Many years ago I proposed an idea for a skit. It was based on this concept of the Land of Contradiction. In the skit, a woman (probably played by me) would be sitting behind a computer with a headset on while loudly chewing gum. People would come in, state their name and the promise that God gave them or the dream they had. It might go a little something like this:
Service rep: (with a nasal tone) Good afternoon and welcome to the Land of Contradiction. Please state your name. (blows a bubble and pops it)
Man 1: (nervous and excited) Yes. Hi. My name is Frank Maloney and God told me that I’m going to own my own business.
Service rep: (continues blowing gum while clicking away at the keyboard) (looks up at the monitor) Uh huh. Malon. Malone. Maloney. Here you are. (continues reading what’s on the screen) Ok, so Mr. Maloney, it says here that you’re about to get fired and you’ll need to go on the unemployment. May I also recommend you consider downsizing your current living situation for the next um year or two or five? And um do you really need your car?
Man 1: (in shock) What?!!! But I don’t understand. God said that my business would be successful. How can this be happening? I…
Service rep: (cutting him off) Excuse me, sir. There is no need to get loud, OK? I’m just trying to do my job. (hands him a slip of paper) Now if you’ll please take this ticket to the window over there, we can get you checked out, OK? Thank you so much.
Man 1: (stunned, takes the ticket) But God said…
Service rep: I’m sure He did, sir. And we know He’s not a liar. But let me remind you once again that you are currently in the Land of Contradiction where our motto is if you can dream it, we’ll do our best to try to squash it. Have a nice day. Next!
(Man 1 walks off dejected as the next customer sits down with the service rep.)
Clearly this is a work of fiction, but the overall theme is relatable. You have a dream or deep desire in your heart. You know it’s not just a passing whim. Every time you think about it you get excited. You started doing your research. You’re willing to do the work to achieve the objective: the degree, the career goal, the new business, the new home, etc. You’ve learned not to share your dream or plan with just anyone. But you have a few close, vetted friends, family or colleagues that you trust. They’ve thrown their support into your venture as well. Surely all signs are pointing to “Yes” as the old Magic 8 Ball used to say if you shook it just right. (In my case, I typically got “Try again later” or “Outlook not so good”. I hated that thing. But I digress.)
You get fired up and bold and step out in faith into what you believe is your destiny or maybe even a calling. What happens next? You know. All hell breaks loose (figuratively speaking, or maybe literally in some cases).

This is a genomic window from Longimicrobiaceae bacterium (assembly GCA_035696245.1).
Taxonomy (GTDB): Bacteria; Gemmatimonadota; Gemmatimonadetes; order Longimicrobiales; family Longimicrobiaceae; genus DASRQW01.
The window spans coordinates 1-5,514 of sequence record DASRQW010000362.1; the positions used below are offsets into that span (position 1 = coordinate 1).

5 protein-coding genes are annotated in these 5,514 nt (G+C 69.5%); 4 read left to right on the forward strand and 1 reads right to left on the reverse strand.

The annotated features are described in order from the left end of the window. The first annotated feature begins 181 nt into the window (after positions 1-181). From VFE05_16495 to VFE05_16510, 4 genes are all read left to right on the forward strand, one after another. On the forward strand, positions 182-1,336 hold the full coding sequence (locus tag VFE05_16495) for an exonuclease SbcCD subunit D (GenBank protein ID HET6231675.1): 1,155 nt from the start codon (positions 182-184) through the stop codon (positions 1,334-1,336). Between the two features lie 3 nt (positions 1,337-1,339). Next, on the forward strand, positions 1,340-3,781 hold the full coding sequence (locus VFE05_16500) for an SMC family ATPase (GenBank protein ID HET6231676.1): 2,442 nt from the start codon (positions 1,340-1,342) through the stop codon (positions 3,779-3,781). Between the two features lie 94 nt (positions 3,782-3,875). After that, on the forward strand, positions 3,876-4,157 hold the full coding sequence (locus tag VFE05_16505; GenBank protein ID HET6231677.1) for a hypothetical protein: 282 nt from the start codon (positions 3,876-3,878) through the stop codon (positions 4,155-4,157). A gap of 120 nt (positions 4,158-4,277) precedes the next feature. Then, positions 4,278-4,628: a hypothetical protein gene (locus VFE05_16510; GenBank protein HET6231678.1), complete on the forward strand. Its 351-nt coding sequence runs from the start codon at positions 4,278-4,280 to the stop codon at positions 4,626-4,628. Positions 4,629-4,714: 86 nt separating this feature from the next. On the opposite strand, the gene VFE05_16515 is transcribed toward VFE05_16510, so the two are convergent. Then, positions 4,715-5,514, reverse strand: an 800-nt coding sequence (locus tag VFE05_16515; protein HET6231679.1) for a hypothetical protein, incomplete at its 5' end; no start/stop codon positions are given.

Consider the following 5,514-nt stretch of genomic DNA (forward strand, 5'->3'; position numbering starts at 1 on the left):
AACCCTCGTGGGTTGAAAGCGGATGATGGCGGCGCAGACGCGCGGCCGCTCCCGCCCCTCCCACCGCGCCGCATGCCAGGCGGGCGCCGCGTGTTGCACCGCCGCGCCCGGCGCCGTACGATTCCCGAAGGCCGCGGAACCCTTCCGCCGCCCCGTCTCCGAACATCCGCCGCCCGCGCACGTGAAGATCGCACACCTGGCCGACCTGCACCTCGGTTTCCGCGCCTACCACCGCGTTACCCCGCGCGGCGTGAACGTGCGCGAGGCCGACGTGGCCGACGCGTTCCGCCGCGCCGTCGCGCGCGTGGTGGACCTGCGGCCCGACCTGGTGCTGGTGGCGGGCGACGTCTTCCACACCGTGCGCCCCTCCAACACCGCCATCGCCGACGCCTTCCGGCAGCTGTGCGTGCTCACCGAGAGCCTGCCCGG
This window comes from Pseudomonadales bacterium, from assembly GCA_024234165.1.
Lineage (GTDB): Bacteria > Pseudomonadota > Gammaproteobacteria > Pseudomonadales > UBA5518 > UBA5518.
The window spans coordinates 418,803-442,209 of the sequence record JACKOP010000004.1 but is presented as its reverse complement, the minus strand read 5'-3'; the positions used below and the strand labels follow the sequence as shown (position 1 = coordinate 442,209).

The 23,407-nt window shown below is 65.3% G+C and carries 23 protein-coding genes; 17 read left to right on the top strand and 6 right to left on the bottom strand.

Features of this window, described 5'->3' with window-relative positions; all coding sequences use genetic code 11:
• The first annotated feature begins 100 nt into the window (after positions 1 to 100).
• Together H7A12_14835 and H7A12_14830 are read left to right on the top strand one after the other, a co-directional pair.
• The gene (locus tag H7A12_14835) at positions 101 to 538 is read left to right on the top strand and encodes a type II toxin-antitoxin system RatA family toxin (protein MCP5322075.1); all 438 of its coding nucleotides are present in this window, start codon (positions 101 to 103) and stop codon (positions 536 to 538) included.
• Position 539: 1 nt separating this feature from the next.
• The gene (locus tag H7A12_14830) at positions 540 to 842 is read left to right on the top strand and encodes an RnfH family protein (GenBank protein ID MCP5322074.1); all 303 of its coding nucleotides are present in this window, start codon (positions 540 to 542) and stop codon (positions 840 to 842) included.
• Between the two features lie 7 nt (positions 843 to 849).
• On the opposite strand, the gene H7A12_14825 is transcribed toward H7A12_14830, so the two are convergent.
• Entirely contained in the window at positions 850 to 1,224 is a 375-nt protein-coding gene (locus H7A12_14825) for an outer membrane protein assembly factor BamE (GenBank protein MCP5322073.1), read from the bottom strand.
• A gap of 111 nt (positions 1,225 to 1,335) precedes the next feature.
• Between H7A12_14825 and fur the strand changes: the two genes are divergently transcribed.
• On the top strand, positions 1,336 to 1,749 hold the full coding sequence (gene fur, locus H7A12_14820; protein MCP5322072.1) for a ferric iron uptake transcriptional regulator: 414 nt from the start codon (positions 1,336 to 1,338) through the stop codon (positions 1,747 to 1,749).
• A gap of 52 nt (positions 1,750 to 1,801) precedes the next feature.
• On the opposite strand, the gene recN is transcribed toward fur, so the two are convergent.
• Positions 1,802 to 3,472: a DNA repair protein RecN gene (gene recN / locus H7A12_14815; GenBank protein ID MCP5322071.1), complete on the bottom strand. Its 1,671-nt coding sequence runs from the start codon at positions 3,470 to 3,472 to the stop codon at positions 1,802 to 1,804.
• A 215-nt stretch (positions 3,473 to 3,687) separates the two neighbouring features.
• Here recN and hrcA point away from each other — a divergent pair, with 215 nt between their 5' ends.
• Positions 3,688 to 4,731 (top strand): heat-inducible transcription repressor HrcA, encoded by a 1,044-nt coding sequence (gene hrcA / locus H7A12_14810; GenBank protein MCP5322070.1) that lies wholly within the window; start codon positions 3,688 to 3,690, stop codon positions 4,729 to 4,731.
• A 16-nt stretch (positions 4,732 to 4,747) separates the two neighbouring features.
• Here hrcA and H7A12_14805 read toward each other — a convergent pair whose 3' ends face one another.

You go to the bank for the small business loan that given your credentials should have been a cake walk and you’re turned down. (By the way, what exactly is a cake walk? I don’t know about you, but anytime I’m walking while holding a cake, it is anything but easy. I’m completely paranoid that I’m going to trip, or the cake is going to slide all around in the box and I’ll lose half the frosting on one side. It’s kind of a nightmare. But I digress.) Let’s take a different scenario: you’re up for a promotion. Your boss has hinted that it’s only a matter of time. You’ve got it locked down. Two days later you find out they promoted someone else. One last scenario (because these examples are really bumming me out): you’re about to close on a house, but the deal falls through. You may look up to the heavens and cry:
What is going on?! I’m so confused.
At this point the Welcome Wagon should arrive to announce that you are the newest visitor to the Land of Contradiction. That wagon should come equipped with lots of chocolate, ice cream or whatever comfort food works for you. You’re gonna need it.
What is this strange land where dreams are trampled on and hopes are tossed about in the whirlwind? It’s what I like to call the in-between. It’s the place between promise and fulfillment.
As a person of faith, I believe the Bible is the Word of God. The promises mentioned in it are for me. Take this one, for example:
(All quoted verses are from the NIV version on biblegateway.com.)
For I know the plans I have for you,” declares the Lord, “plans to prosper you and not to harm you, plans to give you hope and a future.” (Jeremiah 29:11)
That verse brings me comfort because I’m persuaded that it applies to us as much today as it did in Biblical times. It is for anyone who chooses to receive it as truth.
This is another verse that I hold dear:
So if the Son sets you free, you will be free indeed. (John 8:36)
Since we’re on the subject of having dreams and deep desires of our hearts, check this one out:
Take delight in the Lord, and he will give you the desires of your heart. (Psalm 37:4 emphasis added)
With all this encouragement and hope, how do we end up in the Land of Contradiction?
The best way to answer that question is with the story of Joseph. His saga begins in Genesis 37. If you’re not familiar, Genesis is the first book of the Bible. I find it significant that Joseph’s story is told so early on within the text. Perhaps God knew that we might one day have moments of doubt and confusion whilst traversing the barren wasteland of the Land of Contradiction. Maybe He gave us this story to help us to endure the in-between.